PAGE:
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Grammar 101: Loose vs. Lose


It’s very common for someone to use a word incorrectly as there are many words that sound similar but mean very different things. To avoid embarrassing blunders, we’ve come up with a list of “confusing” words and an explanation of how to correctly use them.

This month we will look at “Loose” and “Lose”, two words that are often misused.

Loose vs. Lose examined and defined for you


A word that describes a person, place, thing, event, substance or quality.

A word or phrase that describes an action, condition, or experience.

(a) Not firmly held or fastened in place.
(b) Not fitting closely to the body (of clothes).
(c) Not tightly controlled, or not exact.
(d) Having low morals, sexually free.
(e) To speak or express emotions very freely, especially in an uncontrolled way.
(f) Not solid (watery).

(a) To no longer have something because you do not know where it is.
(b) To have something or someone taken away from you.
(c) To stop feeling something.
(d) To have less of something that you had before.
(e) To get rid of something.
(f) To fail to succeed in a game, competition.

Baggy, easy, sloppy, free, hanging, slack, unhooked, detached, disconnected, free.

Drop, fail, forget, give up, suffer, waste, rob, miss, deplete, consume.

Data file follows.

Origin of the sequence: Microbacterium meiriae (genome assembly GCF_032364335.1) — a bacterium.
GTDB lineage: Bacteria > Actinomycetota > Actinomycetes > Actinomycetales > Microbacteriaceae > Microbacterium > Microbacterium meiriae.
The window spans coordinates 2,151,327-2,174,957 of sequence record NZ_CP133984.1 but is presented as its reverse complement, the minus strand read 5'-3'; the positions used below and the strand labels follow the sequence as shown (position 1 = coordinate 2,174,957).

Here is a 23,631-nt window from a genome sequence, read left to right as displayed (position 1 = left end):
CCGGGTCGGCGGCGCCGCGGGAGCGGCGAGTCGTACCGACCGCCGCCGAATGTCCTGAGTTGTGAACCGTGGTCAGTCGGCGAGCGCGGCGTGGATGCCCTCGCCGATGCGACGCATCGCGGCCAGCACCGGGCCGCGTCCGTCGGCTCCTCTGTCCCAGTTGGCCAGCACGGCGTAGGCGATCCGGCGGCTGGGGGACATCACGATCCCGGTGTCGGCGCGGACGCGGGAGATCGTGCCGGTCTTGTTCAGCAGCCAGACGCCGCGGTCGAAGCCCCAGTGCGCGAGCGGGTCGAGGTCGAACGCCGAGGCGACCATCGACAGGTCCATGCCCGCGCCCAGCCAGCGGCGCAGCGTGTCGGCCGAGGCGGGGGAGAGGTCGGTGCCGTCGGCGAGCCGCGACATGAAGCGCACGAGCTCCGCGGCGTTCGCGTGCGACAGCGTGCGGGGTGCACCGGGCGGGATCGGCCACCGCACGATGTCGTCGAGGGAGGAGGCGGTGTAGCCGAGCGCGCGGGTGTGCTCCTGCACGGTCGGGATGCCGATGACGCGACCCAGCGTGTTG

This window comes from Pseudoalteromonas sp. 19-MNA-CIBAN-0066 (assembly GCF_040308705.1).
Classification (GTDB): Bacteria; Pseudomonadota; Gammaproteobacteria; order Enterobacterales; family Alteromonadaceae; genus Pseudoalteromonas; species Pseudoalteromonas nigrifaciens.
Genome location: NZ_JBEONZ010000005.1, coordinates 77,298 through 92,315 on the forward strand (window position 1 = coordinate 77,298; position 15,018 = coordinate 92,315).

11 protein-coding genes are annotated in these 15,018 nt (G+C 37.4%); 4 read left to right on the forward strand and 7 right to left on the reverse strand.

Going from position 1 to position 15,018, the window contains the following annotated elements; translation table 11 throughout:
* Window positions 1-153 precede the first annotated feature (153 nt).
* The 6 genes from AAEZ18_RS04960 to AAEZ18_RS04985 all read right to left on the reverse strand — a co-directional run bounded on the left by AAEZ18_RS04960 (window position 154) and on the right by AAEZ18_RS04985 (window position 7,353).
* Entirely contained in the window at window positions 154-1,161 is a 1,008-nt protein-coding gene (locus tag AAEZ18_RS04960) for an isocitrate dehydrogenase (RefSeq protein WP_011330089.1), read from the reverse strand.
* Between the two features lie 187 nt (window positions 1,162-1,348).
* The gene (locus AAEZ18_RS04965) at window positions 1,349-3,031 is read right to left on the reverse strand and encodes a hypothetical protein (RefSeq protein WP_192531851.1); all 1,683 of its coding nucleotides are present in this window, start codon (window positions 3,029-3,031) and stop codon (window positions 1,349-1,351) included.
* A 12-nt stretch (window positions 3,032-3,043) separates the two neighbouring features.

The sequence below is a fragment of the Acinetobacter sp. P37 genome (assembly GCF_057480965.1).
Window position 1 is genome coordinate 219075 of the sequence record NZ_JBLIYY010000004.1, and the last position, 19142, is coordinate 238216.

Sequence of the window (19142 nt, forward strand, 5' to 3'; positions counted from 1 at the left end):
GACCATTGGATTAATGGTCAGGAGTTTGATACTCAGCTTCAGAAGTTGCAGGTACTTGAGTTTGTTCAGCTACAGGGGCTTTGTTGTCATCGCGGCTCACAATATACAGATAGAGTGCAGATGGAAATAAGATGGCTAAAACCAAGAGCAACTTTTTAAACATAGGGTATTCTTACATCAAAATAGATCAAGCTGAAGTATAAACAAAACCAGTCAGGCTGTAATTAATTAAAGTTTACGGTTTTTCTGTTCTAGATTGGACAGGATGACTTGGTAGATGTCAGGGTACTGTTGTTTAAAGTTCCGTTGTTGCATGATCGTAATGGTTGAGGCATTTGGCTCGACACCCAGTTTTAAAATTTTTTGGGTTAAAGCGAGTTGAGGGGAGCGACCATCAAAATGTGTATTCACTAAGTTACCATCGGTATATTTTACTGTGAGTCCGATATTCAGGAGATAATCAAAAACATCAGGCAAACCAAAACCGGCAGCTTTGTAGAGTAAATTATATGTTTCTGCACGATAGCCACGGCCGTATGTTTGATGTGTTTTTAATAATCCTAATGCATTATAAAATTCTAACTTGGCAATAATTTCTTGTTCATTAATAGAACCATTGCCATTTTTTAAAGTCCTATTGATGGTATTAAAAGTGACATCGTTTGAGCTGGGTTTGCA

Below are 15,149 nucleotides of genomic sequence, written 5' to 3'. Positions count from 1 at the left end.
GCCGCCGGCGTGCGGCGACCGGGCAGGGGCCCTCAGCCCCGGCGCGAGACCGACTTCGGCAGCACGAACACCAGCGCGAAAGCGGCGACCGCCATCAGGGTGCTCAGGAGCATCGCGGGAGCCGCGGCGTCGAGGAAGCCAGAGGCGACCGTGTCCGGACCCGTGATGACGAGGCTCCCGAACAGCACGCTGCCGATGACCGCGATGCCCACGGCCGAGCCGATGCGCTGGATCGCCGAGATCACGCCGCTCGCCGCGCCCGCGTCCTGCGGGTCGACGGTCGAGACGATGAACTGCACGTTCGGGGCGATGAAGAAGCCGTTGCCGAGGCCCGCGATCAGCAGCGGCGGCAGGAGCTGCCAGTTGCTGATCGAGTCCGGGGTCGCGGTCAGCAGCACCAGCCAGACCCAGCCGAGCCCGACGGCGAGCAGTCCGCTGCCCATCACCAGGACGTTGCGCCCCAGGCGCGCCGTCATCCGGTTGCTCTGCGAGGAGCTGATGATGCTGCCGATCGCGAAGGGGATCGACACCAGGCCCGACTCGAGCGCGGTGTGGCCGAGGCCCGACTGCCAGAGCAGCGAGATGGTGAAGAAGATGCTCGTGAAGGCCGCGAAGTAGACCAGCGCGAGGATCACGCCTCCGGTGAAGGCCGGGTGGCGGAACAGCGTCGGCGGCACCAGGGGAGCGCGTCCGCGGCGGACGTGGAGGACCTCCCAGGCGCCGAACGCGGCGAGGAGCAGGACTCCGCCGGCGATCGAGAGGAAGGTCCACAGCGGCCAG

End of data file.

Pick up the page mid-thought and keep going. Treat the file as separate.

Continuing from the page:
A floorboard has come loose in the dining room.

You’re not connected to the internet because there’s a loose connection in the plug.

After the meeting, I was shocked to find a few loose sheets of paper with confidential information lying around in the room.

Although the shoe was in my size, it was very loose.

The movie is a loose adaptation of the short story written by Danny.

Please lose the jacket as it makes you look so much older.

My doctor said my health will improve if I lose weight.

I lose two hours every morning stuck in traffic.

I think it’s best to end our conversation before I lose my temper.

We will have to lose half of our employees if this deal doesn’t go through.

Reference: Cambridge Dictionary

Now that you understand the words and know how to use it in a sentence, take our 10-question quiz to test your knowledge.

Scroll down for answers


1. It infuriated me that she was more interested in playing with the _____ (loose, lose) thread on her dress instead of paying attention to what I was saying.

2. I think she looked gorgeous with her hair free and _____ (loose, lose) curls cascading down her shoulder.

3. I was sick with worry knowing that my dog was wandering _____ (loose, lose) in the streets without any clue how to make his way back home.

4. Win or _____ (loose, lose), I am happy that I got the opportunity to participate in this competition.

5. Marie refuses to _____ (loose, lose) hope as she strongly believes that her brother survived the tsunami.

6. In many Asian cultures, people believe you have _____ (loose, lose) morals if you expose too much skin.

7. Tyler is on the ball and will never _____ (loose, lose) sight of what he needs to accomplish to win the race.

8. Don’t _____ (loose, lose) control, stay calm and think before you make your next move.

9. His gambling habits need to be addressed because he may _____ (loose, lose) everything that is dear to him.

10. I am most relaxed when I am at home, watching TV with a glass of wine and in _____ (loose, lose)-fitting clothes.


1. loose; 2. loose; 3. loose; 4. lose; 5. lose; 6. loose; 7. lose; 8. lose; 9. lose; 10. loose

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